C++ API inference tutorial


MXNet provides various useful tools and interfaces for deploying your model for inference. For example, you can use MXNet Model Server to start a service and host your trained model easily. Besides that, you can also use MXNet's different language APIs to integrate your model with your existing service. We provide Python, Java, Scala, and C++ APIs. We will focus on the MXNet C++ API. We have slightly modified the code in C++ Inference Example for our use case.


To complete this tutorial, you need to: - Complete the training part of Gluon end to end tutorial. - Learn the basics about MXNet C++ API.

Setup the MXNet C++ API

To use the C++ API in MXNet, you need to build MXNet from source with C++ package. Please follow the built from source guide, and C++ Package documentation. The summary of those two documents is that you need to build MXNet from source with USE_CPP_PACKAGE flag set to 1. For example: make -j USE_CPP_PACKAGE=1.

Load the model and run inference

After you complete the previous tutorial, you will get the following output files: 1. Model Architecture stored in flower-recognition-symbol.json 2. Model parameter values stored in flower-recognition-0040.params (0040 is for 40 epochs we ran) 3. Label names stored in synset.txt 4. Mean and standard deviation values stored in mean_std_224 for image normalization.

Now we need to write the C++ code to load them and run prediction on a test image. The full code is available in the C++ Inference Example, we will walk you through it and point out the necessary changes to make for our use case.

Write a predictor using the MXNet C++ API

In general, the C++ inference code should follow the 4 steps below. We can do that using a Predictor class. 1. Load the pre-trained model 2. Load the parameters of pre-trained model 3. Load the image to be classified in to NDArray and apply image transformation we did in training 4. Run the forward pass and predict the class of the input image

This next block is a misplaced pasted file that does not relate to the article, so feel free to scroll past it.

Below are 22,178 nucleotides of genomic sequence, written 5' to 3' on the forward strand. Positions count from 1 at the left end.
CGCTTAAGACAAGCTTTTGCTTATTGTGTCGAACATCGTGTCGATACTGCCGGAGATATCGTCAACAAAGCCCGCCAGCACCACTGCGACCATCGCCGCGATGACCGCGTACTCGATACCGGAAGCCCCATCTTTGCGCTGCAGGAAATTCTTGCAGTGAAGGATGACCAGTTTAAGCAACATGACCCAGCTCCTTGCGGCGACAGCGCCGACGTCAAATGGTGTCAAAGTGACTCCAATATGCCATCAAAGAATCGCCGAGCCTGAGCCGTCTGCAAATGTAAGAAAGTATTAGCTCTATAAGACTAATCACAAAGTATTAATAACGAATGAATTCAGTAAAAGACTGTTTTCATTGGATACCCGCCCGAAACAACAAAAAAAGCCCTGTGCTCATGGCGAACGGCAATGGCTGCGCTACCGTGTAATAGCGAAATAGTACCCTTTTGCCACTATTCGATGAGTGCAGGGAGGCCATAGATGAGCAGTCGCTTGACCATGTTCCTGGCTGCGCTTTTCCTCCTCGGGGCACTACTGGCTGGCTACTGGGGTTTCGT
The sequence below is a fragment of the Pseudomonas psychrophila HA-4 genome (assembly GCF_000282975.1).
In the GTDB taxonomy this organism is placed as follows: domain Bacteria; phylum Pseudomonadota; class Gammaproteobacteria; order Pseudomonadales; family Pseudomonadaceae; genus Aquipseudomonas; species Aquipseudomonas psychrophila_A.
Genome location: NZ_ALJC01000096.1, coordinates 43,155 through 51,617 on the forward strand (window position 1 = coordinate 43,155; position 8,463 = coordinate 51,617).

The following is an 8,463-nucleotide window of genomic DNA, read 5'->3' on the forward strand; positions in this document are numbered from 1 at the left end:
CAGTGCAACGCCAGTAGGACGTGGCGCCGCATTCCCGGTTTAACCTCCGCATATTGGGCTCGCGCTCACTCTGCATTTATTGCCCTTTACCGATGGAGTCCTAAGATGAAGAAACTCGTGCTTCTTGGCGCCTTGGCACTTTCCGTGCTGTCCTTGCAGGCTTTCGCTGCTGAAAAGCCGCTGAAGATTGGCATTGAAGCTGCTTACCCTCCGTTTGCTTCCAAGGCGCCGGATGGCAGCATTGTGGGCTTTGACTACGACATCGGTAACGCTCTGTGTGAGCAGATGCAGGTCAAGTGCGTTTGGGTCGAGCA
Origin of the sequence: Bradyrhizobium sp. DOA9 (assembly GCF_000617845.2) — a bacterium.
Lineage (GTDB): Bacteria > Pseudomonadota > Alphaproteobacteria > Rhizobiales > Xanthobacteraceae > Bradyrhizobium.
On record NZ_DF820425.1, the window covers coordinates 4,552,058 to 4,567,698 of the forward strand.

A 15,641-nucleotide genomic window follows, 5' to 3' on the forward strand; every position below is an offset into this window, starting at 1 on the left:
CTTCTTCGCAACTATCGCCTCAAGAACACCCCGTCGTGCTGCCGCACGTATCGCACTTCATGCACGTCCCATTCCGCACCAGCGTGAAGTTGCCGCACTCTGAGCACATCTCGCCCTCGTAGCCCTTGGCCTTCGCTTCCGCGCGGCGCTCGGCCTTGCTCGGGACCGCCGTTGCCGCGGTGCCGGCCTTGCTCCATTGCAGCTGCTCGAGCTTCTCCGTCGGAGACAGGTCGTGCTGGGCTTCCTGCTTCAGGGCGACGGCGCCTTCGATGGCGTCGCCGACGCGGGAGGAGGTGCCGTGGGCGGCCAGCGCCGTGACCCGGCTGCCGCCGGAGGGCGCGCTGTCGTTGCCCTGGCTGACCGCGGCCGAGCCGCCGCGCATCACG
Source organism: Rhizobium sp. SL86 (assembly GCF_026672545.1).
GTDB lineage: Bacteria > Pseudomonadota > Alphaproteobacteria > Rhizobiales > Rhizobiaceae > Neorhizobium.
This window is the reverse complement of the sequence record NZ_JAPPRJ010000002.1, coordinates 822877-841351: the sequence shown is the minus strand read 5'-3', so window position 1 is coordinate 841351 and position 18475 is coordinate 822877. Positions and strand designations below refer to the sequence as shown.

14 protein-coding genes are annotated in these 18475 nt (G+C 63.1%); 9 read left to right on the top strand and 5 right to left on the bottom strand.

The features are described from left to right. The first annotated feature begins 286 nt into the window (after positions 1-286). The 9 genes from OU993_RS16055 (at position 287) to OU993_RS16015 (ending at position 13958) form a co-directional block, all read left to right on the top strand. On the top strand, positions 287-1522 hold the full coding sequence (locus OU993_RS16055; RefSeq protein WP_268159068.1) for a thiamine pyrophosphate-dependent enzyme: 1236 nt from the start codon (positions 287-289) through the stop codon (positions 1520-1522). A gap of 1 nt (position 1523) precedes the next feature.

class Predictor {
    Predictor() {}
    Predictor(const std::string& model_json_file,
              const std::string& model_params_file,
              const Shape& input_shape,
              bool gpu_context_type = false,
              const std::string& synset_file = "",
              const std::string& mean_image_file = "");
    void PredictImage(const std::string& image_file);

    void LoadModel(const std::string& model_json_file);
    void LoadParameters(const std::string& model_parameters_file);
    void LoadSynset(const std::string& synset_file);
    NDArray LoadInputImage(const std::string& image_file);
    void LoadMeanImageData();
    void LoadDefaultMeanImageData();
    void NormalizeInput(const std::string& mean_image_file);
    inline bool FileExists(const std::string& name) {
        struct stat buffer;
        return (stat(name.c_str(), &buffer) == 0);
    NDArray mean_img;
    std::map<std::string, NDArray> args_map;
    std::map<std::string, NDArray> aux_map;
    std::vector<std::string> output_labels;
    Symbol net;
    Executor *executor;
    Shape input_shape;
    NDArray mean_image_data;
    NDArray std_dev_image_data;
    Context global_ctx = Context::cpu();
    std::string mean_image_file;

Load the model, synset file, and normalization values

In the Predictor constructor, you need to provide paths to saved json and param files. After that, add the following methods LoadModel and LoadParameters to load the network and its parameters. This part is the same as the example.

Next, we need to load synset file, and normalization values. We have made the following change since our synset file contains flower names and we used both mean and standard deviation for image normalization.

 * The following function loads the synset file.
 * This information will be used later to report the label of input image.
void Predictor::LoadSynset(const std::string& synset_file) {
  if (!FileExists(synset_file)) {
    LG << "Synset file " << synset_file << " does not exist";
    throw std::runtime_error("Synset file does not exist");
  LG << "Loading the synset file.";
  std::ifstream fi(synset_file.c_str());
  if (!fi.is_open()) {
    std::cerr << "Error opening synset file " << synset_file << std::endl;
    throw std::runtime_error("Error in opening the synset file.");
  std::string lemma;
  while (getline(fi, lemma)) {

 * The following function loads the mean and standard deviation values.
 * This data will be used for normalizing the image before running the forward
 * pass.
 * The output data has the same shape as that of the input image data.
void Predictor::LoadMeanImageData() {
  LG << "Load the mean image data that will be used to normalize "
     << "the image before running forward pass.";